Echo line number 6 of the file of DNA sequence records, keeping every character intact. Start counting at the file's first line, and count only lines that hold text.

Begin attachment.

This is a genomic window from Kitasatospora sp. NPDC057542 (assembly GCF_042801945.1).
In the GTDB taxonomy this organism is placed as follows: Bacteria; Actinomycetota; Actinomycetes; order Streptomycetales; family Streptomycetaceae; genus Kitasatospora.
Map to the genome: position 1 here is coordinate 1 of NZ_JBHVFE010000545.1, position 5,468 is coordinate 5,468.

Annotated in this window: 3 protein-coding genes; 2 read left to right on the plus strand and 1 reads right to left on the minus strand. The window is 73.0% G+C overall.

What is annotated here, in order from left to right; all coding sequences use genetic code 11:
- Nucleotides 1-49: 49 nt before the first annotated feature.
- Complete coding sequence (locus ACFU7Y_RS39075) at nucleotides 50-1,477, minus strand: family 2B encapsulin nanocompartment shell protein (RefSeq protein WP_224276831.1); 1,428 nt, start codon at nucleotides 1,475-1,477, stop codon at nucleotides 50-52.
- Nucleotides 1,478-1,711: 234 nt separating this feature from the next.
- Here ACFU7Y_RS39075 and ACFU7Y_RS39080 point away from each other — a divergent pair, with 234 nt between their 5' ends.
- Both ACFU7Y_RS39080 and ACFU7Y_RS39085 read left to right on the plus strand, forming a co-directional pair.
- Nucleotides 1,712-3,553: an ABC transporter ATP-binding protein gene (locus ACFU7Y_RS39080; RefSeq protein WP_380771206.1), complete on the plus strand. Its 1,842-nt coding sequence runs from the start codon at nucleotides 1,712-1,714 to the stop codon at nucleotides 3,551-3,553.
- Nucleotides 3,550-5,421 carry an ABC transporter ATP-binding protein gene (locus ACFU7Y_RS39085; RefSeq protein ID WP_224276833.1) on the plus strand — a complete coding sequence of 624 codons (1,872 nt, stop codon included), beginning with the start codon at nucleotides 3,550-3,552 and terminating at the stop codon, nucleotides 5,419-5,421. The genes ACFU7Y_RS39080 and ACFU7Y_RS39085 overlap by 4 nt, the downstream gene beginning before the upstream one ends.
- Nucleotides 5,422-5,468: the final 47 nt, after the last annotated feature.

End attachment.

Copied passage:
- Nucleotides 1-49: 49 nt before the first annotated feature.